About two hours later, only a few protesters still remained in the building. From inside the building, Marca Bristo contacted Evan Kemp, who told her to call Boyden Gray directly. As she was on the phone with Gray, a police officer insisted that she leave the building. Bristo left, but only after she handed the phone to the officer to prove she was talking to Gray from the White House. Gray subsequently contacted President Bush. Within minutes, police and other security officers began letting the disability activists back into the building. After speaking with Gray, President Bush had personally intervened to inform Gary C. Carson, Regional General Services Administration (GSA) administrator, that the protesters should be allowed to stay. Carson attributed Bush's action to the president's "deep commitment to the handicapped and their right to protest." Apparently, Bush was also concerned about the alternative of having them stay overnight outside the building in a chilling rain. Auberger and others welcomed Bush's intervention, but threatened to stay until Skinner signed the executive order they demanded.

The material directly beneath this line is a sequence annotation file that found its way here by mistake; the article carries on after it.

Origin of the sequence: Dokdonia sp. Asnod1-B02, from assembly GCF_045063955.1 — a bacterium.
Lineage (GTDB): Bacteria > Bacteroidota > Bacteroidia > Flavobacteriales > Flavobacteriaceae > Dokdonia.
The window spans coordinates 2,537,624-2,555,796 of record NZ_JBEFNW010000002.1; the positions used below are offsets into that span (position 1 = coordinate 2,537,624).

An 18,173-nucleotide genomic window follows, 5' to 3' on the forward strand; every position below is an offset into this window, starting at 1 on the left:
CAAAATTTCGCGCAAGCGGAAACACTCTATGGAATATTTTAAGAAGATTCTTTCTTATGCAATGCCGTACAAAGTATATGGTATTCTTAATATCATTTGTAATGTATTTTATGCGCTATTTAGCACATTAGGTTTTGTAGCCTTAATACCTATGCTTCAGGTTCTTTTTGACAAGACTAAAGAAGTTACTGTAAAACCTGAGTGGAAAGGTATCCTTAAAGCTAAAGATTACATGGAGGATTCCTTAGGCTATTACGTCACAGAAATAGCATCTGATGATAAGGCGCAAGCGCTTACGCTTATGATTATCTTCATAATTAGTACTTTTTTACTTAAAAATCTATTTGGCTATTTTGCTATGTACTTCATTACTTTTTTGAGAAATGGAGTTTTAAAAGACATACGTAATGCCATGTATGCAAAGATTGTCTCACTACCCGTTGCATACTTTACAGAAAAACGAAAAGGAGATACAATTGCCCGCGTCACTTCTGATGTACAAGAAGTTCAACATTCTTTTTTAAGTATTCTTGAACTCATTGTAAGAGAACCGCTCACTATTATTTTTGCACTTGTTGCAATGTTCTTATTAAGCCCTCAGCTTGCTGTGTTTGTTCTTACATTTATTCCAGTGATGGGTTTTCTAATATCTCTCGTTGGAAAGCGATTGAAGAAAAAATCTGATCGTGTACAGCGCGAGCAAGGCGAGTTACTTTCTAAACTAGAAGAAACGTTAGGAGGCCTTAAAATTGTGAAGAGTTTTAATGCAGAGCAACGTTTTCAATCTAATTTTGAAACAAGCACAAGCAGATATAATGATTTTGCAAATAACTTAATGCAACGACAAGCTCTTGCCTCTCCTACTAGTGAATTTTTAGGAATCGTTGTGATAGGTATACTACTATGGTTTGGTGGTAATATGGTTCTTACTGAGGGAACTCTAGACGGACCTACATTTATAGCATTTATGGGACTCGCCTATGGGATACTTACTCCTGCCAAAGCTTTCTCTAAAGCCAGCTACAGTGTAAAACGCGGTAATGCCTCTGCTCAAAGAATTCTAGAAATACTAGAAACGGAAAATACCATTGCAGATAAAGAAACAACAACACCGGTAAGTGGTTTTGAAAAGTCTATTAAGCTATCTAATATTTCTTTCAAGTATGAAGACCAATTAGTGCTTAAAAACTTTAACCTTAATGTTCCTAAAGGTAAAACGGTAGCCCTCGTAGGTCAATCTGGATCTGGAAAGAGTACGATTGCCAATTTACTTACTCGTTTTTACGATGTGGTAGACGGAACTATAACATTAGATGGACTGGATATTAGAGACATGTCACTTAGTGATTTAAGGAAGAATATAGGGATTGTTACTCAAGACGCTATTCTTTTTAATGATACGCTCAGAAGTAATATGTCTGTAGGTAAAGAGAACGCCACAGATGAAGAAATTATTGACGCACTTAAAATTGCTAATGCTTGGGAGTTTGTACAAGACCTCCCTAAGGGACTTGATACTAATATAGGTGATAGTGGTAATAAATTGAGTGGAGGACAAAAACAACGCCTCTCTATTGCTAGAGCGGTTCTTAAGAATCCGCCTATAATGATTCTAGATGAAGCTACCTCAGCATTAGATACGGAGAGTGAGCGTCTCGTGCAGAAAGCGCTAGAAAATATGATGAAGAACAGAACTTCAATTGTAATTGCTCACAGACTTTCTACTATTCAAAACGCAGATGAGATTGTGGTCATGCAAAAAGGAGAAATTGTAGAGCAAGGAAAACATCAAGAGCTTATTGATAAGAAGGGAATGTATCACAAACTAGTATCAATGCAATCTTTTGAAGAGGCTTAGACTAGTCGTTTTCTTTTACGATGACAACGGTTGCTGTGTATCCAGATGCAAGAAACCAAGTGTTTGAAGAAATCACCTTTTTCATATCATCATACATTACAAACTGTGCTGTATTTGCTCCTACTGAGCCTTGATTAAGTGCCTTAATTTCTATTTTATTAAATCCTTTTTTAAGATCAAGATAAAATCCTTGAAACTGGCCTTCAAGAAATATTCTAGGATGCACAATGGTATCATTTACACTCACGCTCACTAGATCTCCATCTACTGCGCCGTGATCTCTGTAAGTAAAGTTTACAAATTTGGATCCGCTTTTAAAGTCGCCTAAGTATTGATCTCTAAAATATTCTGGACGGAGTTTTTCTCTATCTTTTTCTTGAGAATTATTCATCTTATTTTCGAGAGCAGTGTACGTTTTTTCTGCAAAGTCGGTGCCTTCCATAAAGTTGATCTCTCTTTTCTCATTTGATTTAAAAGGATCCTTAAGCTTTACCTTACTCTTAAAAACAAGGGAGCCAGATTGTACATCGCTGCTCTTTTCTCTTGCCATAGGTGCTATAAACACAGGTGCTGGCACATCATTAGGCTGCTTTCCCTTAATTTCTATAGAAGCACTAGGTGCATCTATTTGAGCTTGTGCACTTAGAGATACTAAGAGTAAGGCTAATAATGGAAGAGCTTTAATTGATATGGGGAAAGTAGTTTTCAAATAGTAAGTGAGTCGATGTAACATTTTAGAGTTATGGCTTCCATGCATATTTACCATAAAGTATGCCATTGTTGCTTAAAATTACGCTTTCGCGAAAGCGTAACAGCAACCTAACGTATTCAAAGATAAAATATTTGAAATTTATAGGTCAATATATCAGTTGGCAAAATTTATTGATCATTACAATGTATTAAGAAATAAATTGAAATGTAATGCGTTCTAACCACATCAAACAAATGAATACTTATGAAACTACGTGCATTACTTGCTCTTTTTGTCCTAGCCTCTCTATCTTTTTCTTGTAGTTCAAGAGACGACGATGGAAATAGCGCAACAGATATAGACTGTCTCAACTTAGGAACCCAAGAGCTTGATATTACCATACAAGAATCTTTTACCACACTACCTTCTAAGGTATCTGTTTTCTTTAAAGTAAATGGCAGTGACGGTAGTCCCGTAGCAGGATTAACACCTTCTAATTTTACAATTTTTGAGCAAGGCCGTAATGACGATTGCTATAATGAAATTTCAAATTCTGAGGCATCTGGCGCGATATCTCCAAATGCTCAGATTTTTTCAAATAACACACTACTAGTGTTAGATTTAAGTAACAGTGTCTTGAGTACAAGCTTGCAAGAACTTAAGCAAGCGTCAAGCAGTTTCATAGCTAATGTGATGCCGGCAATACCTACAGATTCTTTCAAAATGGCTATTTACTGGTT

The sit-in ended the following afternoon subsequent to an agreement between the Urban Mass Transportation Administration (UMTA) and leaders of ADAPT. UMTA agreed to help facilitate a process of identifying and interfering with transit operators that were rushing to buy inaccessible buses before the ADA was enacted. UMTA also agreed to relay to Secretary Skinner ADAPT's desire to see more effective implementation of the Air Carriers Access Act of 1986, which required accessibility for air travel. The agreement fell short of ADAPT's demands. Yet it appeared to be the best possible action, since UMTA explained that Skinner did not have the authority to issue such an executive order.